This summer, Fleur van der Woude and Juliet Baines carried out a challenging conservation treatment of a huge, beautifully designed film poster from 1931 in the film related collections of the EYE Filmmuseum. The poster was in a terrible condition when it arrived in the conservation studio, but it returned to the museum fit for handling and display!
Fleur and Juliet are post graduate book and paper conservators in training at the department of Conservation and Restoration of the University of Amsterdam (UvA). This blog post will take you through their experiences and will touch upon some of the challenges they encountered.
Unfolding the folds
The poster arrived at the conservation studio folded. Due to tears and brittleness, it was impossible to handle the paper without causing more damage. When carefully unfolded the poster turned out to measure an impressive 240 cm in width and 160 cm in height. The lithograph depicts a lady in a bright red jumpsuit kicking a grey cooking pot. The text on the poster is all printed in black. The use of only three colours gives the poster a minimalistic look while the composition is lively due to the body movement of the lady in red. The poster is from a French comedy called ‘Nicole et sa Vertu’ that was released in 1931. The poster itself dates from around the same time. To make handling and viewing of this attractive poster possible, a conservation treatment had to be carried out. Tearing of the paper meant the poster was now in four parts while it was initially compiled of two halves that could be attached using a pasting strip in the middle. However, the pasting strip showed no sign of it ever being used, indicating the two halves of this poster were never adhered together. Therefore, the decision was made to keep the two halves apart. The size of the two halves, both 120x160 cm, still meant the conservation treatment was a challenge for the two conservators, demanding a creative use of tools, space and workforce.
Exciting times for ‘the lady in red’
First, the paper was washed to remove degradation products and strengthen the paper. Next, a lining of Japanese paper was adhered to the back of the poster using wheat starch paste. For lining of the poster a flat surface was needed. None of the tables available in the studio turned out to be big enough. Particle board was cut to size and covered with a sheet of Melinex®, a transparent polyester foil, to create a big enough flat surface to work on. After a first lining, Japanese paper and starch paste was used to fill in missing areas and reinforce tears. Finally, a second lining was applied.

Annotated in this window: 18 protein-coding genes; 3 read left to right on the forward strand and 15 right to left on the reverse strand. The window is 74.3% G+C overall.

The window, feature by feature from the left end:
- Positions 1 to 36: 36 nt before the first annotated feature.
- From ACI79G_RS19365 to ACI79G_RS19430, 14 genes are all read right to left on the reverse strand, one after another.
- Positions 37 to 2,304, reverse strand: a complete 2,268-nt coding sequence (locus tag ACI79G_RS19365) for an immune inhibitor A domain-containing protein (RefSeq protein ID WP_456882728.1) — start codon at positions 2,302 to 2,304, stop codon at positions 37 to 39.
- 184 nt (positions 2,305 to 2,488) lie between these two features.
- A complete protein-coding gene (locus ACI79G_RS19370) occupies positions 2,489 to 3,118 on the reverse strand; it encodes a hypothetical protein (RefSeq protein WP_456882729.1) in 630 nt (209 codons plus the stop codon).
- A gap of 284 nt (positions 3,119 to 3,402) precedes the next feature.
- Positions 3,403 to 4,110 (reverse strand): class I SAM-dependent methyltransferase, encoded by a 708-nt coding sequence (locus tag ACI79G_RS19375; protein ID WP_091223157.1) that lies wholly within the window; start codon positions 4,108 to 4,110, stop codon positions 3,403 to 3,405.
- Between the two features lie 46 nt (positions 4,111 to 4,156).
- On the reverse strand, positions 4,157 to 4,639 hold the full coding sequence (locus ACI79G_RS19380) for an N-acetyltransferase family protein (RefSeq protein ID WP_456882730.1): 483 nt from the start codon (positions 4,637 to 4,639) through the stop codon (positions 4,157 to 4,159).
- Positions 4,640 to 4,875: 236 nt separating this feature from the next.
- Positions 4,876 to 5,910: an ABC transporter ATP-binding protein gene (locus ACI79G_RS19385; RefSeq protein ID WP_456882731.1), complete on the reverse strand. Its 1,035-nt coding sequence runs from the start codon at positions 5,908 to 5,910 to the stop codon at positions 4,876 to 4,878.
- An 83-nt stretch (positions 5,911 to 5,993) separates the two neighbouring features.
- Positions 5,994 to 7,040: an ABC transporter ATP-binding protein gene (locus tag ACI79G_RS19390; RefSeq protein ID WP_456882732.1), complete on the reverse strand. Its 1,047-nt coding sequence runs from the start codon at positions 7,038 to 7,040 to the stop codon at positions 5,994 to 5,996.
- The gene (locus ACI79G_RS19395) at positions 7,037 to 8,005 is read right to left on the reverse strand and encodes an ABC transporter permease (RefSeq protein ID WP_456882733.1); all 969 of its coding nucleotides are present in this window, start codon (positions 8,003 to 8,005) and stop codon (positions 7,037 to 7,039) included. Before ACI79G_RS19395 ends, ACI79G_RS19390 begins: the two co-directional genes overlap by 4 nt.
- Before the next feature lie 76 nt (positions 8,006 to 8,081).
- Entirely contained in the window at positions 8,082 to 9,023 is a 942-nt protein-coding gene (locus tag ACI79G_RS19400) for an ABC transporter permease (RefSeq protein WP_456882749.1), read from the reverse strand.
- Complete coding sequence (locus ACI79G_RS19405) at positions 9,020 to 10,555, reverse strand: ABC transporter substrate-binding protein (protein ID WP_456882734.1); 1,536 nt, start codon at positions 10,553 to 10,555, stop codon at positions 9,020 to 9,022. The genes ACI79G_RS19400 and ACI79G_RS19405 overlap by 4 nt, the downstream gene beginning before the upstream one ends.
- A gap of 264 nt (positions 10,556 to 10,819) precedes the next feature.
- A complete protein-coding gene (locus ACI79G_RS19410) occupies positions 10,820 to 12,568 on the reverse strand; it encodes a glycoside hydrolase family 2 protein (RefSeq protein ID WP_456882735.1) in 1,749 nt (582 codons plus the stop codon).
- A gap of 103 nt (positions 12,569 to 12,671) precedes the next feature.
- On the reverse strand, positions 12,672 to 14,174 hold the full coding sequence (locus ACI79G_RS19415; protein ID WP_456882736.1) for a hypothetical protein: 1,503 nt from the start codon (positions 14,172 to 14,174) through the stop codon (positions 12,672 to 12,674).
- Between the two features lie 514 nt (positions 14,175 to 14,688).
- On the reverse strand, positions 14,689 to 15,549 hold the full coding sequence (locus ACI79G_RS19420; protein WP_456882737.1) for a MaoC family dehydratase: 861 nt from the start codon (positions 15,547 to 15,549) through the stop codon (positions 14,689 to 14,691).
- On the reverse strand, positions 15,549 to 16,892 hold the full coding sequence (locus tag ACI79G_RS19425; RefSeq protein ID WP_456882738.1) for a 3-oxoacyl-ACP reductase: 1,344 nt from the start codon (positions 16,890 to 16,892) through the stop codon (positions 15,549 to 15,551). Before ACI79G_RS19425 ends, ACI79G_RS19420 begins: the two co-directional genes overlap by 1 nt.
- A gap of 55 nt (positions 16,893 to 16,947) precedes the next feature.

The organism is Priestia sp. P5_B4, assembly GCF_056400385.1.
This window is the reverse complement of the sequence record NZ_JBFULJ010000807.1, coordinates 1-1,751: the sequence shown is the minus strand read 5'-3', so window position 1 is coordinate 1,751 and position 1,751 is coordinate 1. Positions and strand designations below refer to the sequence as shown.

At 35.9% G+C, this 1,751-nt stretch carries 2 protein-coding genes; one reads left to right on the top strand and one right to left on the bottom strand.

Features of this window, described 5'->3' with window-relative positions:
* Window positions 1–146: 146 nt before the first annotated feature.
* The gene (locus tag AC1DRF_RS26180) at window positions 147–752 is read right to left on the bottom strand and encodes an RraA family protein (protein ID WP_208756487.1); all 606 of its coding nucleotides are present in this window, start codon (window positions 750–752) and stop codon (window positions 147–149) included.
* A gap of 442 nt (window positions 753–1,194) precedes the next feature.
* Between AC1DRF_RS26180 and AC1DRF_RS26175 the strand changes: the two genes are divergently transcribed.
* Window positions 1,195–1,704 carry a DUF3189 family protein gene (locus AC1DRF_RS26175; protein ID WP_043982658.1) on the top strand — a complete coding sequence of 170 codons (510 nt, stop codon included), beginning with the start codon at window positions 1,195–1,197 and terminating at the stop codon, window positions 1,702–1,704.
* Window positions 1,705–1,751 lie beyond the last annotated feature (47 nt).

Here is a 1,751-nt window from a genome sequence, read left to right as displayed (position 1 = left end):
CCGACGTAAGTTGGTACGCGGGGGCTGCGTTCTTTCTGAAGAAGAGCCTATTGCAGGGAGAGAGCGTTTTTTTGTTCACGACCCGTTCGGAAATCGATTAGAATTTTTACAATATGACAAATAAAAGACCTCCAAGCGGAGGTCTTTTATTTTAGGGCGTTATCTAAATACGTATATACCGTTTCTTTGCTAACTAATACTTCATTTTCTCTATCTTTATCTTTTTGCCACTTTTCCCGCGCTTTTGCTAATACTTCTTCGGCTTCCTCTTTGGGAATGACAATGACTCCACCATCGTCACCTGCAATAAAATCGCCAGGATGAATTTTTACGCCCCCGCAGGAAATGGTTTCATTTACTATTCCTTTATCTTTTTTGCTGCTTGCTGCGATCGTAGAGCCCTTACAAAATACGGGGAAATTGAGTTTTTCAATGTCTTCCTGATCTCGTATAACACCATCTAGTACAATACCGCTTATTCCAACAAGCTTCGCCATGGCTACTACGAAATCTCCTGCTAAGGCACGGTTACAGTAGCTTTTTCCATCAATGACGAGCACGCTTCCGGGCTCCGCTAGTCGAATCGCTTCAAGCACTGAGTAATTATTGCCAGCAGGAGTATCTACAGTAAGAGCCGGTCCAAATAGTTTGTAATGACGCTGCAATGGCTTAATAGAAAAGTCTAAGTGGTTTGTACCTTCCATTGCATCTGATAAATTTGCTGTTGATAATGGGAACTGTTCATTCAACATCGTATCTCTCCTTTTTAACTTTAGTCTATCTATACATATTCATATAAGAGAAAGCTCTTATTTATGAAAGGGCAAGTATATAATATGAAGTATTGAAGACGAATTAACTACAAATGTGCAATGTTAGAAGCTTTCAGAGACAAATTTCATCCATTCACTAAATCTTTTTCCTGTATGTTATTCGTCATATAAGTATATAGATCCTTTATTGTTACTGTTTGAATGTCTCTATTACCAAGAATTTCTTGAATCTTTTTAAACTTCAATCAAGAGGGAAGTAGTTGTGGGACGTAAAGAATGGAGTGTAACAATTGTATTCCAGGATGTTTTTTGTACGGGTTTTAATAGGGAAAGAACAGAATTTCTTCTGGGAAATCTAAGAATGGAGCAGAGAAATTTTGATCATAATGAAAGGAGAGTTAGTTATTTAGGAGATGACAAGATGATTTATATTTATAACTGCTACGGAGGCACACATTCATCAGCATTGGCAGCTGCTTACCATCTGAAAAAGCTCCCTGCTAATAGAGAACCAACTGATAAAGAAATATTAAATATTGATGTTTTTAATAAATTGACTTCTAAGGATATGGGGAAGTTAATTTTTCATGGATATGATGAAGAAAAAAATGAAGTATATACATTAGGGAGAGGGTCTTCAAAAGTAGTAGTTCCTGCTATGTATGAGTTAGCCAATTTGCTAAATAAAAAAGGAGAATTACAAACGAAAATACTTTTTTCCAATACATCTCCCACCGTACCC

The Japanese paper used for the lining weighs 6 grams per square meter, which is extremely thin. In comparison, the paper generally used in printers weighs 80 grams per square meter. The decision to line the poster with this type of paper was based on previous conservation treatments on film posters in Eye’s collection carried out by Art Conservation Europe. These posters were machine-lined with 6 grams Japanese paper and had gained a lot of strength while maintaining their original thickness and flexibility as much as possible. Also, the writing or printing on the back of these posters is still visible through the thin lining paper.
The choice for lining by hand with extremely thin Japanese paper in combination with the size of the poster, meant the lining had to be made up out of thirty smaller sheets of paper instead of one single sheet. After the first lining, a second lining was applied to prevent undesirable tension because the orientation of the paper fibres of the second lining was positioned perpendicular to the orientation of the fibres in the first lining.
To apply the pasted Japanese paper to the back of the poster, a Japanese lining technique was used. The lining paper is placed on a flat surface and with a special, traditional Japanese brush, the thin paste is applied evenly. Then, a corner of the pasted paper is lifted and adhered to a wooden stick. The stick is used to lift the paper and to place the paper onto the object. While one hand holds the stick horizontally, the other hand positions the edge of the pasted lining paper on the back of the object. Because of the extremely thin and fragile lining paper, a second set of hands was needed to accurately position the paper. But even with two pairs of hands, the two conservators could be heard whispering to one another, wishing for a third pair!